For decades, McMahon was the preeminent leader of the professional wrestling industry, buying the organization that would become the WWE from his father in 1982, and subsequently absorbing competitors and running them out of business. The company produced megastars such as Hulk Hogan, “Stone Cold” Steve Austin, John Cena and Dwayne “The Rock” Johnson, who just joined TKO Group’s board.
Over the years, McMahon survived numerous scandals that threatened his reign. The first female referee in the company, Rita Chatterton, accused McMahon of rape in 1992; he disputed her accusation and reached a settlement with her last year. He also faced federal conspiracy charges accusing him of orchestrating steroid use among WWE wrestlers; he was found not guilty by a jury in 1994.
In 2022, The Wall Street Journal revealed McMahon had agreed to pay millions of dollars to four women formerly affiliated with the WWE for nondisclosure agreements to suppress claims that he engaged in sexual misconduct and extramarital affairs. McMahon resigned and the company opened an internal review of the payments. The WWE later said in an SEC filing that McMahon had agreed to more than $14 million in payments to address misconduct allegations from 2006 to 2022, which should have been recorded as business expenses.
McMahon returned to the company and became board chairman in January 2023. Stephanie McMahon, his daughter, who had become co-chief executive in her father’s absence, left the company upon his return.
Linda McMahon, a former chief executive of WWE, left the company in 2009. She served as head of the Small Business Administration under President Donald Trump and is currently chair of the America First Action, a pro-Trump political spending group. The McMahons have donated to Republican candidates and organizations for decades.
The board made a risky move bringing Vince McMahon back last year, said Bischoff, a WWE Hall of Famer who in 2019 directed its “SmackDown” program, and is not currently involved in the company. But now that he’s gone and his legacy is ruined, Bischoff said it presents an opportunity for Paul Levesque, WWE’s chief content officer, who may have more freedom to make changes.
“If I was an analyst, my advice would be to not be worried at all about the fact that Vince McMahon is gone,” Bischoff said. “In fact, I would be more bullish because of it.”
McMahon’s absence is unlikely to bother the WWE fan base, said Sean Oliver, who has produced professional wrestling videos for decades. Oliver said older fans are ready for new leadership, while younger fans already see Levesque — who wrestled as “Triple H” until his retirement in 2022 and is married to Stephanie McMahon — as the figurehead of the company.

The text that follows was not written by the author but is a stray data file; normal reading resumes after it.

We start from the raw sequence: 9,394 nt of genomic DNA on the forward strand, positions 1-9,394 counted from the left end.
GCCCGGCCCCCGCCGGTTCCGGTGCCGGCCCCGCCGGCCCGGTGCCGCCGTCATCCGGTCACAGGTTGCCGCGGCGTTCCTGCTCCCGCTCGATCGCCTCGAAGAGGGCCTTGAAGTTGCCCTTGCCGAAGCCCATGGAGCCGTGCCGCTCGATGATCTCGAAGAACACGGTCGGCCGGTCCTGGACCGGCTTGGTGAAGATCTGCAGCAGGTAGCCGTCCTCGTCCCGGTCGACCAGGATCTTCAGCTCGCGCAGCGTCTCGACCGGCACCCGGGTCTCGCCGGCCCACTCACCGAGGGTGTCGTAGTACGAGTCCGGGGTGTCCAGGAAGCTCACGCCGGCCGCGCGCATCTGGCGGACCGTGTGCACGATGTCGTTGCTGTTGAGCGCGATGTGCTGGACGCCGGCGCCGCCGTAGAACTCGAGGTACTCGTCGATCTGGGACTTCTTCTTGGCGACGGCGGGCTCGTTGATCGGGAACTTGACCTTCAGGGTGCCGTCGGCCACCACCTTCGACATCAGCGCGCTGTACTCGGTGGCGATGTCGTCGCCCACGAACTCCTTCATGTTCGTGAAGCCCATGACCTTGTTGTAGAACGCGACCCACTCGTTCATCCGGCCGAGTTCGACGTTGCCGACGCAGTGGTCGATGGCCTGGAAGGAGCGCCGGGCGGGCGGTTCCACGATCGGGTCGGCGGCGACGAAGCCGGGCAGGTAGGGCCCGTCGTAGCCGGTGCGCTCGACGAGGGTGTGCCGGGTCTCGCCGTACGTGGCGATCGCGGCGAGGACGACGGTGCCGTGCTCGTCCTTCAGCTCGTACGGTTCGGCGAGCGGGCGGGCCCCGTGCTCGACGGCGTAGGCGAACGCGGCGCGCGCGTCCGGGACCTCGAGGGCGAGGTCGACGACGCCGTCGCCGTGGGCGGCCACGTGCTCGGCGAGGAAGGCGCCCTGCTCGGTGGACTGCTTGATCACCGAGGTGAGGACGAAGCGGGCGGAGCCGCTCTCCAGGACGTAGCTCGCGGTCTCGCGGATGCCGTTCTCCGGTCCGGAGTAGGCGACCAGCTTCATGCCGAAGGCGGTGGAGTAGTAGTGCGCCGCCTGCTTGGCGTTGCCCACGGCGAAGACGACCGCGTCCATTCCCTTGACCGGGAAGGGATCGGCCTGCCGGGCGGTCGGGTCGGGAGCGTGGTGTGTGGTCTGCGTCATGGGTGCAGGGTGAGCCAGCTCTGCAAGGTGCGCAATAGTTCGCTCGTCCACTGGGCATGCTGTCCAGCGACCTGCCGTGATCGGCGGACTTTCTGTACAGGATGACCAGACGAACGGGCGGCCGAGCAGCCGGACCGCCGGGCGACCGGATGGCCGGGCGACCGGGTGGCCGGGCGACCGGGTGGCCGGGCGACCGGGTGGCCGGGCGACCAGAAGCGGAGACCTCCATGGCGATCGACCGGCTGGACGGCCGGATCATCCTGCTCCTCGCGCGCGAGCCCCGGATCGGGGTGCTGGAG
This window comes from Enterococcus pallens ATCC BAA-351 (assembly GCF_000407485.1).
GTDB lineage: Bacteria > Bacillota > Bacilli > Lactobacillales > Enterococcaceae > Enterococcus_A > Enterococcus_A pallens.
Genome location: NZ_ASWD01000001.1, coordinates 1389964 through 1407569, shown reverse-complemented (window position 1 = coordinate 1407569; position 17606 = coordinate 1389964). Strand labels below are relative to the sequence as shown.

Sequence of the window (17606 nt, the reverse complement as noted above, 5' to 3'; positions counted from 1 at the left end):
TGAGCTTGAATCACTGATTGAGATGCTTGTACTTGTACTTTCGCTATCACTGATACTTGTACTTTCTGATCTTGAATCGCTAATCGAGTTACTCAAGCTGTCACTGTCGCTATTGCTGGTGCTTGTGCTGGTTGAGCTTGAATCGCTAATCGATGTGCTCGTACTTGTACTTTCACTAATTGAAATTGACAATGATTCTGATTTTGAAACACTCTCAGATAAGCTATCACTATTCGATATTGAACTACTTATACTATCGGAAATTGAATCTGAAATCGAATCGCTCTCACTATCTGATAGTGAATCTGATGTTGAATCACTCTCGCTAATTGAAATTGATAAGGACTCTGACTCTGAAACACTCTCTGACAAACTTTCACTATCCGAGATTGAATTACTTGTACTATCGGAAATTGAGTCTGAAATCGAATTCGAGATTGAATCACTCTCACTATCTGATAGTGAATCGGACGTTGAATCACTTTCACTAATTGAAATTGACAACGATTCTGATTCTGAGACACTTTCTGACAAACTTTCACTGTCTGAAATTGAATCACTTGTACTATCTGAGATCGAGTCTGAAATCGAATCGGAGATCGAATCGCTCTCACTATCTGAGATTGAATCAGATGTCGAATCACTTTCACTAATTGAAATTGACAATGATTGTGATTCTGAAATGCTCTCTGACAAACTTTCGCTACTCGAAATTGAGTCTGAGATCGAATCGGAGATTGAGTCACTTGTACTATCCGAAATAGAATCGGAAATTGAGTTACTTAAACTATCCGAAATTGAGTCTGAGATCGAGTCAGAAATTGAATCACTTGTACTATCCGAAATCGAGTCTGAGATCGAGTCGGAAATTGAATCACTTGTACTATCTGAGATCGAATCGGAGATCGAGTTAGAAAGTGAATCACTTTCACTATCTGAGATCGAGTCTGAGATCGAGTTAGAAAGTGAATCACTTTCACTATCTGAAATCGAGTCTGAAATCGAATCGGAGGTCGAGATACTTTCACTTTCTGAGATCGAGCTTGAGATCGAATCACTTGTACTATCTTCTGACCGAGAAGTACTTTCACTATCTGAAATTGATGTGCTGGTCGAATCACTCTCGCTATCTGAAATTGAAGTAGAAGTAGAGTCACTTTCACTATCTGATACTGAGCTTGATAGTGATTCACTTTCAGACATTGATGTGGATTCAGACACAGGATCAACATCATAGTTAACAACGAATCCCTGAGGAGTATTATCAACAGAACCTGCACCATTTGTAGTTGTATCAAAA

“They’re gonna take what Vince McMahon built and they’re gonna move it forward for the next 50 years,” Oliver continued, “hopefully free of salacious texts and wildly unprofessional behavior that nobody in a corporate setting should be committing.”
But the decision to allow McMahon back into WWE leadership last year still needs to be accounted for, said Lisa Banks, an attorney who represented sexual harassment victims who worked for NFL teams and the U.S. Coast Guard. The WWE needs to acknowledge that it made mistakes by not cutting McMahon loose sooner, she said, and ensure the corporate culture doesn’t signal that the organization condones such behavior.
“You have to have strong policies in place, you have to have strong training in place, and you have to be willing to have consequences for people who engage in sexual harassment or sexual assault,” Banks said. “For decades, WWE executives have decided to turn the other cheek or to look the other way, and that’s not acceptable.”
King, the UC Irvine scholar who also previously trained as a professional wrestler, said that many women, queer people and people of color who are fans of professional wrestling have long had a complicated relationship with the portrayals of people like them. He said the leadership change is a perfect moment for the WWE to embrace demands of younger fans for better representation.
“People ought to be able to find pleasure in it without having to feel guilty,” he said.
CORRECTION (Feb. 1, 2024, 4:41 p.m. ET): A previous version of this article misstated the board Vince McMahon Jr. resigned from. He was the executive chairman of the board of TKO Group, WWE’s parent company, not the chairman of WWE’s board.